Audio: DTS-HD MA 5.1 English, DD 5.1 Canadian French, DD 5.1 Parisian French, DD 5.1 German, DD 5.1 Italian, DD 5.1 Spanish
Subtitles: Optional English SDH, French, German SDH, Italian, Italian SDH, Castilian Spanish, Dutch, Korean, Latin Spanish, Brazilian Portuguese, Danish, Finnish, Norwegian, Portuguese, Swedish
Extras: Anything Can Happen; audio commentaries; Full Contact: The Making of Any Given Sunday; Jamie Foxx test footage; deleted/extended scenes with optional audio commentary; Instant Replay of key football scenes; still photos galleries; music videos; theatrical trailer
Released: 9 September 2014
I first watched Any Given Sunday many years ago. I remember hating the movie because it was loud, bloated, unfocused, cut too fast, and nausea-inducing due to extreme camera moves. After rewatching it for this review, I still think that the movie is loud, bloated, unfocused, cut too fast, and nausea-inducing due to extreme camera moves. Yet, I no longer hate it.
This is not to say that I like it. Like so many of Oliver Stone's other movies, this one tries too hard to do too much. The director is essentially trying to make a “BIG STATEMENT” about life as seen through professional football's prism. I respect Stone's ambitions and the wide-ranging coverage that he devotes to this sport/business, even if I'm left indifferent to the final product.
The movie begins with a football team losing its starting quarterback and its back-up quarterback within the span of a few minutes. The third-string QB (Jamie Foxx) is talented but unprepared. The frazzled coach (Al Pacino) has to figure out how to control a QB with a chip on his shoulder while fending off the team's General Manager (Cameron Diaz), who makes decisions based almost entirely on money rather than on what's right for everyone.
The huge cast is the movie's greatest draw. In addition to Pacino, Foxx, and Diaz, you also get James Woods, LL Cool J, Matthew Modine, Aaron Eckhart, Ann-Margret, Randy Quaid, Lauren Holly, Lela Rochon, and Elizabeth Berkley. Charlton Heston shows up twice, first as Ben-Hur and then as the football commissioner. Some of them have never been better elsewhere. This is especially true of Cameron Diaz – not because she plays a mean person but because this is a substantive role.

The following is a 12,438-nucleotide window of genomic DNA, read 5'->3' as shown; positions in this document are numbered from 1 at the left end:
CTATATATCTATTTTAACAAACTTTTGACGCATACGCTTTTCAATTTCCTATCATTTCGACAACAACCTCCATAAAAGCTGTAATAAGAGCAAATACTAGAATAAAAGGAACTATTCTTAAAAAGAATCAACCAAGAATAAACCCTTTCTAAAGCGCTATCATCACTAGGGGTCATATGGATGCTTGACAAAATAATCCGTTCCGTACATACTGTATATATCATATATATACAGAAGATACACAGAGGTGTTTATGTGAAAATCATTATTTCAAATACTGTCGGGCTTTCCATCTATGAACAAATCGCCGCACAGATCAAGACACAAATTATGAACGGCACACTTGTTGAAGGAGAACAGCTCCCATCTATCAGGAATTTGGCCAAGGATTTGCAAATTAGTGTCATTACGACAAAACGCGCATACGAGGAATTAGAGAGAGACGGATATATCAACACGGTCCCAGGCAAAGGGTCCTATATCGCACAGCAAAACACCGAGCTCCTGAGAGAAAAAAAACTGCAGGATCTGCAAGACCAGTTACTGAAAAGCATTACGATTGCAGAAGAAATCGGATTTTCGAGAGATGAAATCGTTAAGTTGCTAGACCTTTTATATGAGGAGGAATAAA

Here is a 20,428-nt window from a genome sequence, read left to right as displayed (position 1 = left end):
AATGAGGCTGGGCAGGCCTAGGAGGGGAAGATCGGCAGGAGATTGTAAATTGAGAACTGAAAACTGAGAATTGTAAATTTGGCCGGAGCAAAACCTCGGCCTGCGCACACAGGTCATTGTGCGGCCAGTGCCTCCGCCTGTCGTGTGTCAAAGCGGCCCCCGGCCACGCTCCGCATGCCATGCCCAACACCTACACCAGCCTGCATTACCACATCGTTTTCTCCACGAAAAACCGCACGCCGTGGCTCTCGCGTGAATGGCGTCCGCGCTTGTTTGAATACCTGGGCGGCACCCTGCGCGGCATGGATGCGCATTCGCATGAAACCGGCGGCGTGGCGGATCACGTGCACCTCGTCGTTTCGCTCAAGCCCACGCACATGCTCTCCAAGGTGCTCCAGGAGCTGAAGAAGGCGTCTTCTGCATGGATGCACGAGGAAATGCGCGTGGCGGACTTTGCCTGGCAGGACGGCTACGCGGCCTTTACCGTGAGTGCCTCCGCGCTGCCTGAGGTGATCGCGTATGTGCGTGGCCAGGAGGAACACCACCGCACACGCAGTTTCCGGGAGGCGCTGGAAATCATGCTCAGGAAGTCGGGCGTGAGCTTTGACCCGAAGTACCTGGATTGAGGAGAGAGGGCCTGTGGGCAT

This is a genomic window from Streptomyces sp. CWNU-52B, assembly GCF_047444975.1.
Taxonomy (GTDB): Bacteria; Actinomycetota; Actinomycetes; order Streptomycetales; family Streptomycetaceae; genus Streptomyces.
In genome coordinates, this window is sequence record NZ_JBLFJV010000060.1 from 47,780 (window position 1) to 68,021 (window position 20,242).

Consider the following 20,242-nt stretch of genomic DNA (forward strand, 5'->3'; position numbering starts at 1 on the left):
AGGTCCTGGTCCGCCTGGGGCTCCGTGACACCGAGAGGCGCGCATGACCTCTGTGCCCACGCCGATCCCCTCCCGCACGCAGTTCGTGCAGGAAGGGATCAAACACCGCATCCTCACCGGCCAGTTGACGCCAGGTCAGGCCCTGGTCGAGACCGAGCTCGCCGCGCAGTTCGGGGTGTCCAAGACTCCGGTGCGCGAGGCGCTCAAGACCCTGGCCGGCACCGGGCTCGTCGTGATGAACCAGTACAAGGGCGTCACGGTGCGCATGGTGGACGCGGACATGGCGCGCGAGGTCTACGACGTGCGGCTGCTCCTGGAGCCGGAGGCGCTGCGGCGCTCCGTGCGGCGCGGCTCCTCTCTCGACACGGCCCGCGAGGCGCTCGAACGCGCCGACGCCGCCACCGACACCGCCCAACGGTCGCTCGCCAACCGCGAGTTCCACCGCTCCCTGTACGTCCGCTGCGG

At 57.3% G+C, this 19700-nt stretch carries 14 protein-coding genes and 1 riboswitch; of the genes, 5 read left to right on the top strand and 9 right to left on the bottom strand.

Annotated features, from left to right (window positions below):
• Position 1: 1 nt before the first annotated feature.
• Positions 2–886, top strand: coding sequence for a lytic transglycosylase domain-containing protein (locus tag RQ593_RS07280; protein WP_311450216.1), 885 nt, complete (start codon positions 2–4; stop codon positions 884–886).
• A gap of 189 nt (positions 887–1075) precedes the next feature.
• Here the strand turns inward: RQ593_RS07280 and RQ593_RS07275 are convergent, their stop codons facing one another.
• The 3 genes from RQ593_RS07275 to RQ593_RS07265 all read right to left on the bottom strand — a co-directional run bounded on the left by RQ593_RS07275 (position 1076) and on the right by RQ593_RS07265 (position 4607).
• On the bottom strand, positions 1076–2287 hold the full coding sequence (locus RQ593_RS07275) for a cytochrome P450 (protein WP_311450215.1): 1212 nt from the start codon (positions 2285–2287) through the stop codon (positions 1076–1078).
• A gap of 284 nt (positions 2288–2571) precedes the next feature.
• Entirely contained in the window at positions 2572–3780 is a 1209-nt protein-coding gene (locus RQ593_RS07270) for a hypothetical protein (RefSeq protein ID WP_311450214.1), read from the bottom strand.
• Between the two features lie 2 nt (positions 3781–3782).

(For the Director's Cut, Stone removed about twelve minutes from the theatrical version but added back six minutes of alternate footage.)
The movie is presented in 2.40:1 1080p. It was first released on Blu-ray in 2009, and it's obvious that this is an old video master. Detail is generally high, though the picture has many problems. There is obvious print damage. Colors are inconsistent. Second-unit shots are frequently out of focus or are smothered with swarming mosquitos (probably grain that was not kept under control). Also, a surprising number of people have very yellow teeth.
The DTS-HD MA 5.1 English track is thunderous and overwhelming. Voices emanating from multiple directions mimic the chaos of the playing field and wild parties. The subwoofer thumps with authority.
In addition to porting the Extras from previous Blu-ray and DVD versions, Warner included a new thirty-minute featurette called “Anything Can Happen”. This is basically a retrospective appraisal of how people who played football and wrote books about it view the movie since its initial release.
Next up are two audio commentaries, one by Oliver Stone and the other by Jamie Foxx. “Full Contact: The Making of Any Given Sunday” is a promo piece with some decent behind-the-scenes footage. Jamie Foxx was once a risky bet as a “dramatic” actor, so he had to audition for his role in this movie. The disc includes three clips with him demonstrating that he could deliver a “serious” performance.
There are several deleted/extended scenes with optional audio commentary by Stone.
“Instant Replay” helps you jump to key football scenes, though you could easily do this with the normal chapter stops.
There are two still photos galleries with an exhaustive amount of pictures. There are three music videos, one featuring LL Cool J and two featuring Jamie Foxx. Finally, you also get the theatrical trailer.
--Miscellaneous--This release includes the Original Theatrical Version on DVD. The only audio track is DD 5.1 English. Subtitle options include English SDH, French, and Spanish.